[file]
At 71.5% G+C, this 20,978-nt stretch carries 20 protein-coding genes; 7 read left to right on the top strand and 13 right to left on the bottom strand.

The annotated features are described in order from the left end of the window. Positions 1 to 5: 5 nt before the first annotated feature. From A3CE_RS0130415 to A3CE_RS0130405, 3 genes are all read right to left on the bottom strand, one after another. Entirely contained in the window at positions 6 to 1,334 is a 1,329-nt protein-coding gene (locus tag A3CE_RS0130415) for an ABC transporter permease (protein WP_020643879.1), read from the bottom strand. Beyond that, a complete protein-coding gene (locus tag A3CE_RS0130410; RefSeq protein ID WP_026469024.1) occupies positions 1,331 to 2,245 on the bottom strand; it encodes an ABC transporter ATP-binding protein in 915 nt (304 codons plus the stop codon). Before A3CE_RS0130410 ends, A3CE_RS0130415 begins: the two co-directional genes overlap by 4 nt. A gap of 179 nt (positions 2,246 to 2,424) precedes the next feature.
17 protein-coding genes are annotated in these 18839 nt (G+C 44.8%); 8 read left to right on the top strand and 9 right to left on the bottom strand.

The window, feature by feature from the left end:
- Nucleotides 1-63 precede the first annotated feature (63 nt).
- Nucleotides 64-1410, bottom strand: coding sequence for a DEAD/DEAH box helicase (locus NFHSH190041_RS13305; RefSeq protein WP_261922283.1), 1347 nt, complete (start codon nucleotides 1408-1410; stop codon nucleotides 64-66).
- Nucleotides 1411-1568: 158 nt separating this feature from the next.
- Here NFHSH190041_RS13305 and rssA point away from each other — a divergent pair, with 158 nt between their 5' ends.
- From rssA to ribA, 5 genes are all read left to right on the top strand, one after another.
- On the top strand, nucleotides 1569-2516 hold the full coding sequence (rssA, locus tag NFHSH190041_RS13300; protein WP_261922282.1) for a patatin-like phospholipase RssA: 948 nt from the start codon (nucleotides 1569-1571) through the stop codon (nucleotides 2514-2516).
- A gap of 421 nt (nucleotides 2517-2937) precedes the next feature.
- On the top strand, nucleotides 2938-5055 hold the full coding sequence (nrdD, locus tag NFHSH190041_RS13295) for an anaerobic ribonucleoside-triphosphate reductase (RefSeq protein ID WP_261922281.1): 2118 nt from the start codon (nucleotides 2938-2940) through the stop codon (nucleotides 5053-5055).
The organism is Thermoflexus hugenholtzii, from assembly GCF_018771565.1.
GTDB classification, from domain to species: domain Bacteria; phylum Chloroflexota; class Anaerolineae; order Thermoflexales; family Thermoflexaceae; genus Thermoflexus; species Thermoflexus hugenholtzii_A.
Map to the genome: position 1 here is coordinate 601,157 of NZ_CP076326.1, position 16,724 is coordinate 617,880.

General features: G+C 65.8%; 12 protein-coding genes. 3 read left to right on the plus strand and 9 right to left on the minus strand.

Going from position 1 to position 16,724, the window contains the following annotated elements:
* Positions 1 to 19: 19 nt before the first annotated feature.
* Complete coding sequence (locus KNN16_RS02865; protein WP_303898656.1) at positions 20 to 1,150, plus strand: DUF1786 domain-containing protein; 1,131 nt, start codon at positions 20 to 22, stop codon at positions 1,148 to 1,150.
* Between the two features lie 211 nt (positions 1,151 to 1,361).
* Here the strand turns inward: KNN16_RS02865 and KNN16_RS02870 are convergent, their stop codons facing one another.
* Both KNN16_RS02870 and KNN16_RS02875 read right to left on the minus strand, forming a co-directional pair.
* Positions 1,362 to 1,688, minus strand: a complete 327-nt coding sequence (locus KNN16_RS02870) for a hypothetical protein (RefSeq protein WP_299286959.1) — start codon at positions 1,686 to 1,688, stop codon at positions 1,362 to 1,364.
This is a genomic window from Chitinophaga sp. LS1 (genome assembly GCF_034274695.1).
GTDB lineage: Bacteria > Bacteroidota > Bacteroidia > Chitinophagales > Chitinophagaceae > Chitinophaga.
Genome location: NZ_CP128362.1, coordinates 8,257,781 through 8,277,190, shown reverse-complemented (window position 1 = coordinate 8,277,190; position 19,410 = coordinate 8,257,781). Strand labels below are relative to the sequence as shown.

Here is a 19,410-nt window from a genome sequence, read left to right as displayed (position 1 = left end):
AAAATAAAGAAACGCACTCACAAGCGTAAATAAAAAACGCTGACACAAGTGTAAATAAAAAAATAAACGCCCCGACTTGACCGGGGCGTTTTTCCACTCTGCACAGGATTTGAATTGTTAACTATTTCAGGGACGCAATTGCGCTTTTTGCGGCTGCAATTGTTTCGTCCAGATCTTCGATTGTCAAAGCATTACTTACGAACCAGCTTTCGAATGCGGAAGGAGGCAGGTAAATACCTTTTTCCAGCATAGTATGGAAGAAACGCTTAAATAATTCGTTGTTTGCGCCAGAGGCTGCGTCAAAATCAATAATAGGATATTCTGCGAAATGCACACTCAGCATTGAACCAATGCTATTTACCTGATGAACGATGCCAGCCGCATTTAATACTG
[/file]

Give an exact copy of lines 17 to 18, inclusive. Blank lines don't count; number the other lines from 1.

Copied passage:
Going from position 1 to position 16,724, the window contains the following annotated elements:
* Positions 1 to 19: 19 nt before the first annotated feature.